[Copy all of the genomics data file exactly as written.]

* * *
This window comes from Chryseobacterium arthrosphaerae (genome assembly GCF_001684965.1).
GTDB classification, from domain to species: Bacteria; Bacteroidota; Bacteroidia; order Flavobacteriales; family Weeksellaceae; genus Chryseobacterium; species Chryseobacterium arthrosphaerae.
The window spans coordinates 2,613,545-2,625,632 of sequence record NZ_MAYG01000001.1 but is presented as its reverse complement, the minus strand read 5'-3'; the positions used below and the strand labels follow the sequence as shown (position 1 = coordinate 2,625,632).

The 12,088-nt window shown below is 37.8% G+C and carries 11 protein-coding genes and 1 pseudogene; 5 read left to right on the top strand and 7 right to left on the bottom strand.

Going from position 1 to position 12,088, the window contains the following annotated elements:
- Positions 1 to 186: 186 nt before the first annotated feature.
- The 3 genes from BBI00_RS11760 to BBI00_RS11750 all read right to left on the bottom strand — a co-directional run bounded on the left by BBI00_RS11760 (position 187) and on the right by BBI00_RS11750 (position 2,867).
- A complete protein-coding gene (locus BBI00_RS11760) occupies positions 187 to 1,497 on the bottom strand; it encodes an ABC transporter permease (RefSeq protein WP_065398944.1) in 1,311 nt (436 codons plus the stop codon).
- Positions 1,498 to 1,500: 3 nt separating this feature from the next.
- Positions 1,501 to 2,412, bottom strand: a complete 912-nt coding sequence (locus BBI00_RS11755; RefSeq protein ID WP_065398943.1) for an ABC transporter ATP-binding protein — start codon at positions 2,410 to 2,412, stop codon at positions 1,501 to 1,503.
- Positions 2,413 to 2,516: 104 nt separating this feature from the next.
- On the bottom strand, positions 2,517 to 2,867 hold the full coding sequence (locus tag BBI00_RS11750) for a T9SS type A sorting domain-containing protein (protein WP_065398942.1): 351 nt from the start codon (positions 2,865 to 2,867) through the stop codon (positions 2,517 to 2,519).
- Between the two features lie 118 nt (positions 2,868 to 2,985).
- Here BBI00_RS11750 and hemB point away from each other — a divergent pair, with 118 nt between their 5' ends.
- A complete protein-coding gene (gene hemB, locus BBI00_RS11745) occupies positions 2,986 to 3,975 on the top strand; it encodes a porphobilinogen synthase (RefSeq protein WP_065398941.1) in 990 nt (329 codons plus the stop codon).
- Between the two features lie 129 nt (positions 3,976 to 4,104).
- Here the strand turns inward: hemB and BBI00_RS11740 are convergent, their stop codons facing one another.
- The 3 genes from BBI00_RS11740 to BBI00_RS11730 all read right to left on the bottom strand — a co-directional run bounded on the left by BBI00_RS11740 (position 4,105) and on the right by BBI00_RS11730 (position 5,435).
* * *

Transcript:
This window comes from Chryseobacterium arthrosphaerae (genome assembly GCF_001684965.1).
GTDB classification, from domain to species: Bacteria; Bacteroidota; Bacteroidia; order Flavobacteriales; family Weeksellaceae; genus Chryseobacterium; species Chryseobacterium arthrosphaerae.
The window spans coordinates 2,613,545-2,625,632 of sequence record NZ_MAYG01000001.1 but is presented as its reverse complement, the minus strand read 5'-3'; the positions used below and the strand labels follow the sequence as shown (position 1 = coordinate 2,625,632).

The 12,088-nt window shown below is 37.8% G+C and carries 11 protein-coding genes and 1 pseudogene; 5 read left to right on the top strand and 7 right to left on the bottom strand.

Going from position 1 to position 12,088, the window contains the following annotated elements:
- Positions 1 to 186: 186 nt before the first annotated feature.
- The 3 genes from BBI00_RS11760 to BBI00_RS11750 all read right to left on the bottom strand — a co-directional run bounded on the left by BBI00_RS11760 (position 187) and on the right by BBI00_RS11750 (position 2,867).
- A complete protein-coding gene (locus BBI00_RS11760) occupies positions 187 to 1,497 on the bottom strand; it encodes an ABC transporter permease (RefSeq protein WP_065398944.1) in 1,311 nt (436 codons plus the stop codon).
- Positions 1,498 to 1,500: 3 nt separating this feature from the next.
- Positions 1,501 to 2,412, bottom strand: a complete 912-nt coding sequence (locus BBI00_RS11755; RefSeq protein ID WP_065398943.1) for an ABC transporter ATP-binding protein — start codon at positions 2,410 to 2,412, stop codon at positions 1,501 to 1,503.
- Positions 2,413 to 2,516: 104 nt separating this feature from the next.
- On the bottom strand, positions 2,517 to 2,867 hold the full coding sequence (locus tag BBI00_RS11750) for a T9SS type A sorting domain-containing protein (protein WP_065398942.1): 351 nt from the start codon (positions 2,865 to 2,867) through the stop codon (positions 2,517 to 2,519).
- Between the two features lie 118 nt (positions 2,868 to 2,985).
- Here BBI00_RS11750 and hemB point away from each other — a divergent pair, with 118 nt between their 5' ends.
- A complete protein-coding gene (gene hemB, locus BBI00_RS11745) occupies positions 2,986 to 3,975 on the top strand; it encodes a porphobilinogen synthase (RefSeq protein WP_065398941.1) in 990 nt (329 codons plus the stop codon).
- Between the two features lie 129 nt (positions 3,976 to 4,104).
- Here the strand turns inward: hemB and BBI00_RS11740 are convergent, their stop codons facing one another.
- The 3 genes from BBI00_RS11740 to BBI00_RS11730 all read right to left on the bottom strand — a co-directional run bounded on the left by BBI00_RS11740 (position 4,105) and on the right by BBI00_RS11730 (position 5,435).